The Iowa Court of Appeals has reversed the Patrick Edouard convictions. Continue reading
Is there an American form of Christianity? Many believers who live in the United States would be content simply to identify themselves as Christians, others as American Christians, and still others would be inclined to say they are Christians in America. But are believers in any of these groups able to identify distinctive traits of American Christianity? Do you know enough of the history of Christianity in this country to recognize how your own expression of Christian faith and practice has been shaped by America in the modern age, for good or ill?
None of us are simply “biblical Christians” but have a history that has shaped us in one way or another. Reformed Christians have a rich heritage going back to the Protestant Reformation in sixteenth-century Europe, but they also have a peculiar history in the United States. Join us for this free two day conference which will explore some of the major outlines of the history of Reformed & Presbyterian Christianity in the United States.
Friday, November 1
Session 1 at 7:00pm
Alan Strange: “The Tumultuous Beginnings of American Presbyterianism.” The beginnings of American Presbyterianism, with a focus on the First Great Awakening and the Old Side/New Side controversy. We’ll also briefly reflect on the Reformed in America and the phenomenon of “becoming American.”
Session 2 at 8:15pm
Darryl Hart: “The Challenge of Americanism.” The talk will cover the problems posed by new ways of recruiting and sustaining Christians (through the Second Great Awakening). It will cover Reformed responses to the predicament from German Reformed, Dutch Reformed, and Presbyterians.
Session 3 at 9:30am
Alan Strange: “Politics and the Pulpit.” Charles Hodge developed his doctrine of the spirituality of the church in a subtle and nuanced fashion that permitted him to distinguish the church from the state and its political concerns while allowing the church to retain a prophetic voice to society. We’ll examine Old School Presbyterianism with respect to the spirituality of the church and the place of the doctrine among the Reformed.
Session 4 at 10:45
Darryl Hart: “Kuyper & Machen–Models of Reformed Witness.” This talk will examine the differences between Machen and Kuyper’s attempts to recover a consistent Reformed witness, especially those that stem from the differences between church life in the United States and Netherlands.
Lunch 12:00pm ($5.00 Fee for all participating)
Session 5 at 1:00pm
Alan Strange: “Unity without Union — Beyond Acronyms.” The CRC recognized and congratulated the OPC on its formation and the OPC did the same with the URC on its formation. We’ll look at OPC/CRC union talks, the formation of the URC and OPC/URC relations.
Session 6 at 2:15pm
Darryl Hart: “Anti-Modernism.” This presentation will examine the efforts of conservative Presbyterians in the United States and Reformed Protestants in the Netherlands to combat theological liberalism and indifference in the dominant churches. It will also discuss the need for secession or separation when those efforts were no longer viable.
Session 7 at 3:30
Q&A with speakers
Reformed in America” will take place at Redeemer Evangelical Lutheran Church (3615 University Avenue, Des Moines, Iowa). This conference is hosted by Providence Reformed Church and Grace Reformed Presbyterian Church, which are both congregations in Des Moines.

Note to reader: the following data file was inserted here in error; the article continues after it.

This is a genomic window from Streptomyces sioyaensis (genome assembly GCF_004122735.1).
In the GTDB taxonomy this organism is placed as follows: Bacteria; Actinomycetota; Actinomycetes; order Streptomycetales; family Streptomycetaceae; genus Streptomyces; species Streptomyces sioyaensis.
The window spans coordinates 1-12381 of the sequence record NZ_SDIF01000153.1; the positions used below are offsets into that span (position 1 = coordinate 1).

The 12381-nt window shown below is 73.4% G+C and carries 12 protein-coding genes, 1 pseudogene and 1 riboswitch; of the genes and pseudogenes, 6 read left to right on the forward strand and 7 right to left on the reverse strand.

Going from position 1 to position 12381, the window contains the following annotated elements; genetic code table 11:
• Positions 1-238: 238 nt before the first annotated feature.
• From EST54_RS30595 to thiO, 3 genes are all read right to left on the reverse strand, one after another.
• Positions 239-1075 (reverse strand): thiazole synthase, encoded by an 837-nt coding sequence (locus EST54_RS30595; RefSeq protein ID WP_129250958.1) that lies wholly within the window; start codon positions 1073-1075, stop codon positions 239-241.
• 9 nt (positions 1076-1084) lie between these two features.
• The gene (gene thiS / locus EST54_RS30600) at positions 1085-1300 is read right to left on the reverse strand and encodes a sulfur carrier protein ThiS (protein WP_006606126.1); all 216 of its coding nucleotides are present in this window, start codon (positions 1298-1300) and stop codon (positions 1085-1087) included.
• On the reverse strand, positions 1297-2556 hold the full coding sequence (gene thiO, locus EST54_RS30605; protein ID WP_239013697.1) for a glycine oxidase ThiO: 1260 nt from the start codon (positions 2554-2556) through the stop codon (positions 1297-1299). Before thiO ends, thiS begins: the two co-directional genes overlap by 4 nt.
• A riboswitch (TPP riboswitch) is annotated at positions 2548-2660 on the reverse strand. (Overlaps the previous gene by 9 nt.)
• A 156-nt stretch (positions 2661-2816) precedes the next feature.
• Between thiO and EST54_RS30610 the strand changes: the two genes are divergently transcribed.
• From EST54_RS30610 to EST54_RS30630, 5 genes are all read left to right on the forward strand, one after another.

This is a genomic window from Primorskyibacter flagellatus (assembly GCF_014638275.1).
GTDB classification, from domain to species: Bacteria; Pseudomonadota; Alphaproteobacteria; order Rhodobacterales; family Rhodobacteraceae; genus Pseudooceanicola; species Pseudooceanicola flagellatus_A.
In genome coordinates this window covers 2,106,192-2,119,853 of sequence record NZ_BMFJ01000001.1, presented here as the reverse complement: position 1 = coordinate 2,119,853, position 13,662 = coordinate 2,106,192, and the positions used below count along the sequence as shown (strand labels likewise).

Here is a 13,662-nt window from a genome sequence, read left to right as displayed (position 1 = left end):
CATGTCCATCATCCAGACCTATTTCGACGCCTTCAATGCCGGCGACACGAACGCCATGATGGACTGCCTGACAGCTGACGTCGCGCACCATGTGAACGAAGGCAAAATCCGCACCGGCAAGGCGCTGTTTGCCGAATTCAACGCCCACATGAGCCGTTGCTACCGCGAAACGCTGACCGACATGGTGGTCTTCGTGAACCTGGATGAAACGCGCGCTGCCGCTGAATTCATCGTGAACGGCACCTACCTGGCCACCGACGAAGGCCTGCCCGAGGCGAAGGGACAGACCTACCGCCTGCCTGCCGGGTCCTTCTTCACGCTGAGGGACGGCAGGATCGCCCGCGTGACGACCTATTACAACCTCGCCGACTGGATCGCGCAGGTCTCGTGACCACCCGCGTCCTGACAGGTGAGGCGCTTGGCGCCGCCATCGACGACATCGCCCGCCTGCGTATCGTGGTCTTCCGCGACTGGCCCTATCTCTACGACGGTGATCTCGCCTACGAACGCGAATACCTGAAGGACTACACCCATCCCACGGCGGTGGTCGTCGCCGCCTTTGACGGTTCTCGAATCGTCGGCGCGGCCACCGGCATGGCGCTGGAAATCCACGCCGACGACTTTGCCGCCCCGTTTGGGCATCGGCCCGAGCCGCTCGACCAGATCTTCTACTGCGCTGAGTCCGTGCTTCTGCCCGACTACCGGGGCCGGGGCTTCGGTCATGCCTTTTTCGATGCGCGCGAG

Grace Reformed Presbyterian Church (OPC): http://www.GraceReformed.org
Providence Reformed Church (URCNA): http://www.ProvidenceRC.org
Please RSVP to: ReformedInAmericaDM2013@gmail.com
In its attempt to avoid having to choose between their religious scruples and either (1) paying about $475 million more taxes annually, or (2) paying about $26 million more in taxes and dropping employee health insurance benefits, Hobby Lobby got some help from an unlikely source.
The help came from a Jehovah’s Witness whose employer ran both a foundry and a factory. He was untroubled working for the foundry that produced sheet metal, but had religious scruples about working in the factory that produced turrets for military tanks. Accordingly he quit his factory job. The SCOTUS then had to weigh whether the denial of his unemployment benefits flowed from an improper burden on his religious rights. The JW wasn’t articulate about why there was such a difference between producing steel that might be used for military purposes and working on what was obviously a turret. It might have been tempting for the SCOTUS to decide on its own reasoning that there wasn’t a substantial difference between the two kinds of jobs. But that’s not what it did because “it is not within the judicial function and judicial competence to inquire whether the petitioner . . . correctly perceived the commands of [his] faith. Courts are not arbiters of scriptural interpretation.” Such was the Court’s reasoning in Thomas v. Review Board of the Indiana Employment Security Division .
But now let’s come back to the most recent Hobby Lobby case. The government questioned the soundness of Hobby Lobby’s religious objection to providing health benefits for abortifacients, arguing “[a]n employee’s decision to use her health coverage to pay for a particular item or service cannot properly be attributed to her employer,” and “the insurance coverage at issue is just another form of non-wage compensation—supposedly the equivalent of money—and therefore should not present problems. . .” A dissent agreed with this line of reasoning, opining that “neither an employer, nor its officers and directors, by choosing to comply with the contraceptive-coverage regulation, become a party to, or otherwise encourage, an individual employee’s decision to use a particular drug or device.”
But The United States Court of Appeals for the Tenth Circuit took a deferential approach:
Such reasoning cannot be squared with the Supreme Court’s holding in [the JW case]. The Supreme Court emphasized that when the plaintiff drew a moral line between foundry and factory work, it was not the Court’s prerogative to determine whether the line he drew “was an unreasonable one.” [citing the JW case] Just so here: Hobby Lobby and Mardel have drawn a line at providing coverage for drugs or devices they consider to induce abortions, and it is not for us to question whether the line is reasonable.